I hiked for five months to earn this picture!
I finished my PCT thru-hike one year ago today. Since then, I’ve found a new job, (more or less) run a half-marathon, moved to Seattle, hiked Rim-to-Rim-to-Rim in the Grand Canyon, and day-hiked on the slopes of Mt Rainier. I’ve taken Chuck on two mini-PCT backpacking adventures – one in the Southern California desert of our old San Diego home, one in the magnificent Northern Cascades close to Seattle – to entice him into hiking the next long trail with me. The PCT has affected my everyday life in so many ways – it’s given me a willingness to take on more adventurous pursuits and confidence to attempt them, it’s introduced me to many trail friends whose adventures continue to inspire me and trail angels whose generosity is even more inspiring, and it’s given me a sense of place – a knowledge of the trail, of the geography and the landscape it passes, and of the state of mind of being on the trail. I retrace my journey in reverse every time I fly from Seattle to San Diego for work, watching out the window as the familiar mountains of Washington, Oregon, and California drift in and out of view, remembering the scenery and the people I hiked with in those places.
After the trail, I believe that there’s no better way to understand a place than to walk through it, and I’m looking forward to many more foot-powered, M&M-fueled journeys.
I haven’t let myself read any PCT Trail memoirs until I finished my end-of-trail blog post, and my to-read shelf is getting full, so it’s time to tell the end of the story, one year later:
The trail in autumn
My favorite fungi formation!
View from Stehekin
Walking in the high country
Thanks, trail builders!
Daylight fading over the Cascades
The last 10 days of my hike, from Stevens Pass to Manning Park BC, were some of my favorite of the trail. I loved the mountainous landscapes of the Northern Cascades, with snowy peaks in every direction, glacial streams raging through the valleys, and fall colors covering the hillsides. Walking along those remote ridges, I came within a few yards of a golden eagle, and saw too many marmots and pikas to count. I spent the last zero of my hike in Stehekin, a tiny town only accessible by lake or trail but renowned for its incredible bakery, enjoying a perfect fall day before the final few days of the trail. The days were getting shorter and colder as I made my way to Canada, and threatening clouds would roll in over the mountains for a few hours almost every afternoon, but by then I knew that I would finish, and that I had been lucky to hike in a year with an extended summer – almost perfect weather for the whole five months of my trip.
A Mysterious Present…
The journal entry from my final day:
October 3, 2012
Manning Park, B.C., Canada
I did it!
I can’t believe that my PCT thru-hike is over. I guess it will start to feel real tomorrow, when I’m on the bus to the city instead of sorting through a resupply box and planning my next water source and camping site.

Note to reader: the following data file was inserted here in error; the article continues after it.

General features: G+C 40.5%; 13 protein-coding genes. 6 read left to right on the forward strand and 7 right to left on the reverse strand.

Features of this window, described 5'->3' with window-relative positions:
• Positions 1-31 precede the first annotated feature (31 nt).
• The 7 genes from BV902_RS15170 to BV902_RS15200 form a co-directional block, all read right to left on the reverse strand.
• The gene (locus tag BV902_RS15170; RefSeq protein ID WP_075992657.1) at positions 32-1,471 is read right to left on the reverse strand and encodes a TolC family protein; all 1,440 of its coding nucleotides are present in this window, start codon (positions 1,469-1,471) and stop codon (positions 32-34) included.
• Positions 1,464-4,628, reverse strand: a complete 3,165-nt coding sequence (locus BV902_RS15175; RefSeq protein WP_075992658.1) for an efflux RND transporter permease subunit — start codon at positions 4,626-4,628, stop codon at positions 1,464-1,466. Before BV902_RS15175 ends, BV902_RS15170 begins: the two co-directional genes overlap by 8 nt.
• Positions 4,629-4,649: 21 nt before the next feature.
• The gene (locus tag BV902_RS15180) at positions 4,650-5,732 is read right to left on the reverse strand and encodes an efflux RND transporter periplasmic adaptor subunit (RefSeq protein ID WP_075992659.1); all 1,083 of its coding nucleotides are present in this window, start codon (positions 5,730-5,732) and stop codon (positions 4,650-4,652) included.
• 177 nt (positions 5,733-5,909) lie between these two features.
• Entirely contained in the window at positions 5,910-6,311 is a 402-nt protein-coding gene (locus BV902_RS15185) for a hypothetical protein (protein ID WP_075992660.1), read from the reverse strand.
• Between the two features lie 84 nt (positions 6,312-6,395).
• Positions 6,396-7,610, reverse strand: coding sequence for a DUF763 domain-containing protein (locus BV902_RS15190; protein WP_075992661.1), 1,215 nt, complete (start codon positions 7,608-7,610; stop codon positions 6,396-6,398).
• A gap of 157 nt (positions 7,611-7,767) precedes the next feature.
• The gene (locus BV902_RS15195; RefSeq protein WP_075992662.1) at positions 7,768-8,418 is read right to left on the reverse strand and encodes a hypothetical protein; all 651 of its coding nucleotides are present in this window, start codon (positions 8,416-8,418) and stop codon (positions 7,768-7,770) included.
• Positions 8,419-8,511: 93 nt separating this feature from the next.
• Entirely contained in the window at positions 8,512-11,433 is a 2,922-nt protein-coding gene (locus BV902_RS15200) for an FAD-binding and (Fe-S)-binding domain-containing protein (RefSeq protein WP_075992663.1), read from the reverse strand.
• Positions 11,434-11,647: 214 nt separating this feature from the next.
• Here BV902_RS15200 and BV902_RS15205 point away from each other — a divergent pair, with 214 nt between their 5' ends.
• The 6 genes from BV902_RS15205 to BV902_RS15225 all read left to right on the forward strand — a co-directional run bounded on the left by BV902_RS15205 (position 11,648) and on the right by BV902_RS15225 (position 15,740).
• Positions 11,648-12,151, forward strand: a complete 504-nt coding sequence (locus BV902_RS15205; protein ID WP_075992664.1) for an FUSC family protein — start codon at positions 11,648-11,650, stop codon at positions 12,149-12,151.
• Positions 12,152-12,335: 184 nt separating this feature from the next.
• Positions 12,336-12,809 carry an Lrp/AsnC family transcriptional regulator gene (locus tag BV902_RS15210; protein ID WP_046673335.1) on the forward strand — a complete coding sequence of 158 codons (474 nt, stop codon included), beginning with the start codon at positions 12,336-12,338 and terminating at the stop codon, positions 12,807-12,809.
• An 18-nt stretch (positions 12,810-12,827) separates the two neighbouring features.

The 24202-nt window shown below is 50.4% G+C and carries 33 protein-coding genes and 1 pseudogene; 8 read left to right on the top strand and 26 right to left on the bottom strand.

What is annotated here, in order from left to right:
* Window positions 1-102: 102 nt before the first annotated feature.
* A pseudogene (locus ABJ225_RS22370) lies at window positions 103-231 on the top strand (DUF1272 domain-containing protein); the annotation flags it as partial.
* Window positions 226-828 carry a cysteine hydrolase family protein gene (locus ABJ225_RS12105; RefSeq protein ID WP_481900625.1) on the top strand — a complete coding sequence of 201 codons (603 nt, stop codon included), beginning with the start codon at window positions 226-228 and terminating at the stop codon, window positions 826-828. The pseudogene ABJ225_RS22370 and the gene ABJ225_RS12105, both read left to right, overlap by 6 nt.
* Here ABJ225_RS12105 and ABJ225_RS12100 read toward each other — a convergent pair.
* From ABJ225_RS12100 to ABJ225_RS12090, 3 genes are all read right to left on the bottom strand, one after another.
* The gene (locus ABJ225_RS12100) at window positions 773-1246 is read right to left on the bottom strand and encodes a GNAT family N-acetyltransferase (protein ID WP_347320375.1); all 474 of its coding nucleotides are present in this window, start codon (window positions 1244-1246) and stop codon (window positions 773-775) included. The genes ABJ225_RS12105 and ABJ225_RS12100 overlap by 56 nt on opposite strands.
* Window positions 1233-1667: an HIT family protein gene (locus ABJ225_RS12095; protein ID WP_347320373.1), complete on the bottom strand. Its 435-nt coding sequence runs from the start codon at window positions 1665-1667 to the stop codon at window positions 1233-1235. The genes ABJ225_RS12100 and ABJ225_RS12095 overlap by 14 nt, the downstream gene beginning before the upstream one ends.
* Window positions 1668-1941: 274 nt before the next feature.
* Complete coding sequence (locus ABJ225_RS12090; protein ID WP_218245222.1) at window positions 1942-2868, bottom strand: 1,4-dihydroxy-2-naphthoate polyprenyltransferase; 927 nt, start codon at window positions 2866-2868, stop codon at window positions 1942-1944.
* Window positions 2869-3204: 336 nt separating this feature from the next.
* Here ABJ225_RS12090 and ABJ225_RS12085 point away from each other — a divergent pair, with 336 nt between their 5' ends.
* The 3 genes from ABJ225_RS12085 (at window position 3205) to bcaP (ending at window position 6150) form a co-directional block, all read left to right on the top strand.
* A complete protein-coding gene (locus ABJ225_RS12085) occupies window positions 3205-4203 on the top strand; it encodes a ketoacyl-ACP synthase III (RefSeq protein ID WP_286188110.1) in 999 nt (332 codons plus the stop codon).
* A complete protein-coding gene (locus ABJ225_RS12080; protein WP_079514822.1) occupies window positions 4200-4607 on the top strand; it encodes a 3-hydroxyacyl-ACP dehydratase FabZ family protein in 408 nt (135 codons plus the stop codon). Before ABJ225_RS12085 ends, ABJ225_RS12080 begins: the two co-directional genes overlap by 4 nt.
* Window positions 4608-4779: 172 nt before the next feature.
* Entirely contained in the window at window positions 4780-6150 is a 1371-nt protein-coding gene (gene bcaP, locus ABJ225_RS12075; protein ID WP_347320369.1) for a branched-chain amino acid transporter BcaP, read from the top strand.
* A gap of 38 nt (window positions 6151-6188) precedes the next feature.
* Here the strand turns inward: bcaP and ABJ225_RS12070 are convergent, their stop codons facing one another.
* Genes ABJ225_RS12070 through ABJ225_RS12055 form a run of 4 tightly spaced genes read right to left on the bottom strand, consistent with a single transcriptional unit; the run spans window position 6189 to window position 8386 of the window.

It was cold last night, but my liner and sleeping bag mostly kept me warm (everything but my feet – I should have used one of those hand-warmer packs that i was carrying…or worn socks!) I got up early, and thanks to my sleeping-in-clothes strategy, was on the trail by 6:45. Th climb out of my forested valley was still in shadow, and it got colder and windier as I climbed higher – I saw icicles in a few of the streams along the trail, and my water tube, which was fine when I started out, actually froze while I was hiking! The climbs were a bit challenging, but nothing too bad, and I was having fun reaching the saddles & seeing how the passes developed – I really liked Woody Pass. I could see a whole ridge full of glacier-covered mountains, and wondered if they were all grey and craggy, or if they were vegetated like the one I was climbing and just obscured by the distance.
Time to Celebrate!
Before long I had started the 7-mile descent to the border, and except for taking my time on a few sketchy bits of trail, I flew downhill, singing and trying not to cry too much before I got there. Finally I could see the clear-cut marking the border that some section-hikers had told me about, and I I knew I was getting close.A few minutes later I could see the Manning Park Welcome sign in a clearing, and the, the Monument! It was amazing! It felt smaller and more intimate than I expected, and the monument was oriented perpendicular to the border, while I’d always pictured it facing south. I took my pictures; cried a bit; checked out the register – a bit of a disappointment because it only started yesterday – Log and Tank were the only entries, so I didn’t get to see what many of my friends had written; opened my present & note from Chuck (a Canadian whiskey sampler & note with a hand-drawn Canadian flag); and then took some more pictures and video.
I am a PCT thru-hiker!
I really am one of *those* people, who have completed the whole PCT in one year – amazing!
The 8.8 miles into Manning Park were tough, especially the first 4 1/2 miles, which were up & down, narrow, sketchily-maintained trail – not up to my PCT standards! The remaining bit was mostly flat & downhill, but my feet were entirely ready to be done. I finally reached Manning Park Lodge around 6:30 & am staying at the hostel. Dinner at the restaurant was a tasty Salmon sandwich, and I finished off my Canadian Whisky and PB Cups for dessert.
After catching up with other hikers at so many places along the way, it feels really strange to be “in town” without them. And even stranger to give my name as “Amanda” instead of “Lava Goat”!
It still hasn’t sunk in that I don’t have to walk tomorrow!
What I wrote: Register at the End of the Trail